Essay on Social Class in Sense and Sensibility

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Social Class in Sense and Sensibility

In her first published novel, Sense and Sensibility, Jane Austen brought to life the struggles and instability of the English hierarchy in the early 19th century. Through the heartaches and happiness shared by Elinor Dashwood, who represented sense and her sister Marianne, who stood for sensibility, Austen tells a story of sisters who plummet from the upper class to the lower crust of society and the characters that surround them. Austen juxtaposes the upper and lower classes in English society to give the reader a full understanding of the motivation to be a part of the upper class and the sacrifices one will give up to achieve such status. Austen exposes the corruptness of society, the significance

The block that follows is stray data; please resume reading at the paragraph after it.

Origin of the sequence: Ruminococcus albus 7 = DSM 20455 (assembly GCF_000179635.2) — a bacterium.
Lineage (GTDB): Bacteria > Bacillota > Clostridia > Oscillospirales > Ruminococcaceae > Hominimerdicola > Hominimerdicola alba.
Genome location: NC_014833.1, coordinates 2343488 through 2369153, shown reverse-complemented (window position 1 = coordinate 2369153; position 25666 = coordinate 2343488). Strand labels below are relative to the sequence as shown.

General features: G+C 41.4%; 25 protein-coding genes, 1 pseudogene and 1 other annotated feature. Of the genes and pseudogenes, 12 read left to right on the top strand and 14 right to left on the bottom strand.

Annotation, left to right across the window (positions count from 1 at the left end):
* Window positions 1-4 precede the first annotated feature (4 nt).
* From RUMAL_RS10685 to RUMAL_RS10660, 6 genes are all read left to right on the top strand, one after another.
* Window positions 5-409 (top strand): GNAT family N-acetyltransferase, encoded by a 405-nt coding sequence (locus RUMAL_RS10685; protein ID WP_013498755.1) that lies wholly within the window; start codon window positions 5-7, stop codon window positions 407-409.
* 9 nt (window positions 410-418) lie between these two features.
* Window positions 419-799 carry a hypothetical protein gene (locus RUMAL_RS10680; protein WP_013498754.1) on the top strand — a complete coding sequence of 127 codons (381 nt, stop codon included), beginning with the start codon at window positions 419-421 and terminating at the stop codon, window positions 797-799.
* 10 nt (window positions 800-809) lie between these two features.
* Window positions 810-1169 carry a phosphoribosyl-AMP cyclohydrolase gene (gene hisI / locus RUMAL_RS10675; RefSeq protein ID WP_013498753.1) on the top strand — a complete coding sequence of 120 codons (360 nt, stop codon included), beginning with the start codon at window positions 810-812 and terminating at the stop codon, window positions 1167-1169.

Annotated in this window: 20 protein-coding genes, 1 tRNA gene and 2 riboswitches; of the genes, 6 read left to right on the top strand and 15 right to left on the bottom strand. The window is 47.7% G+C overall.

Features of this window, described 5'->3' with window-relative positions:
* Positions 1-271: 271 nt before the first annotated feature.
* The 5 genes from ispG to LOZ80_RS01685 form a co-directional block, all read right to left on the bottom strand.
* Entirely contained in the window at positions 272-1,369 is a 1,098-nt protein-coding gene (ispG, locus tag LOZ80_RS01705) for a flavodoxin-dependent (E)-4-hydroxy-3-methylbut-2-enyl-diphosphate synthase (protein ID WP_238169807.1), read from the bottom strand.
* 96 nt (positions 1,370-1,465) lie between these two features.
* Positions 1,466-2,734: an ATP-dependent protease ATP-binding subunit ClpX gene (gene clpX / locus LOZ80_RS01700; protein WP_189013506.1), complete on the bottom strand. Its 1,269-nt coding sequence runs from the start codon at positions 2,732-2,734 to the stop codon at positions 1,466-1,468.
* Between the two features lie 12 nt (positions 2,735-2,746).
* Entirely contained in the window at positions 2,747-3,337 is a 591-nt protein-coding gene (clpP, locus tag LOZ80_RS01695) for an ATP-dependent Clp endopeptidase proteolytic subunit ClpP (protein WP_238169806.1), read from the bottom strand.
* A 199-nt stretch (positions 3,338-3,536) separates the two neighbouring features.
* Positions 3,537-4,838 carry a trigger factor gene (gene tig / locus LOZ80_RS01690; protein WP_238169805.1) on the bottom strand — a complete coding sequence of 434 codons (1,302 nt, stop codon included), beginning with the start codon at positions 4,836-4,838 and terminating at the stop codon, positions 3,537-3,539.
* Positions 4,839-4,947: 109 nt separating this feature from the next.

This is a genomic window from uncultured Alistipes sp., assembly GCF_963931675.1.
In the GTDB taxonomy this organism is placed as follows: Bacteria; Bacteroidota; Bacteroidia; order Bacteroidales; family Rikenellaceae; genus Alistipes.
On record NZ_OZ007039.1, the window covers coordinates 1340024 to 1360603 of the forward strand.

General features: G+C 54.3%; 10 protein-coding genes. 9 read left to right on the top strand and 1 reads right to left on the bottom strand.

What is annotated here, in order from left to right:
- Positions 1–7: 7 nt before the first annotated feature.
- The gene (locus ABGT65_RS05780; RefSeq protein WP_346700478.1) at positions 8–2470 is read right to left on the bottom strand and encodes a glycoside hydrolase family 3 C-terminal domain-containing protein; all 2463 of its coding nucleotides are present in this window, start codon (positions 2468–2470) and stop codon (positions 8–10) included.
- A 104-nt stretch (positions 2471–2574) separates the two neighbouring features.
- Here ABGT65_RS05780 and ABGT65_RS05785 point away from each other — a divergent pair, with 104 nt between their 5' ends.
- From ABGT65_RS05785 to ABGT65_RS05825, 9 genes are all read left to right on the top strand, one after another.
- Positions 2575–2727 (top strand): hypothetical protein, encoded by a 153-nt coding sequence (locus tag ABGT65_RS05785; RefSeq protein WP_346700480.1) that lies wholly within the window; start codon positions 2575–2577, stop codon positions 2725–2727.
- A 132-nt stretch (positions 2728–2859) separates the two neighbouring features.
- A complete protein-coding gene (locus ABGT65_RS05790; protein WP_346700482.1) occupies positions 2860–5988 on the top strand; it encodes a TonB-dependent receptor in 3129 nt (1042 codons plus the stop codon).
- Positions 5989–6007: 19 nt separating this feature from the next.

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Austen places many of her characters on the margins of the land gentry so as to illuminate the constant threat of the possibility of ejection from fashionable gentry society due to lack of money and social connections. Everyone fits neatly into minuscule pigeonholes in the incredibly stratified, hierarchical class system. Her characters are all painfully, obsessively aware of their individual positions in society, and all of their relationships are marked distinctly by their varying amounts of power within the social system. Austen’s displays this in her description of Willoughby as “not an ill-disposed young man, unless to be rather cold hearted, and rather selfish, is to be ill-disposed: but he was, in general, well respected; for he conducted himself with propriety in the discharge of his ordinary duties.” Her portrayal of Willoughby parallels how "cold hearted and rather selfish" society's requirements are and all one must do is conduct oneself "with propriety" in everyday life in order to gain respect, regardless of one's personal qualities. This is further demonstrated when Willoughby leaves Marianne for London and Sophia Grey. Willoughby speaks, “to avoid a comparative poverty, which her affection and her society would have deprived of all its horrors, I have, by raising myself to affluence, lost everything that could make it a blessing.” Despite his love for Marianne, he gives it
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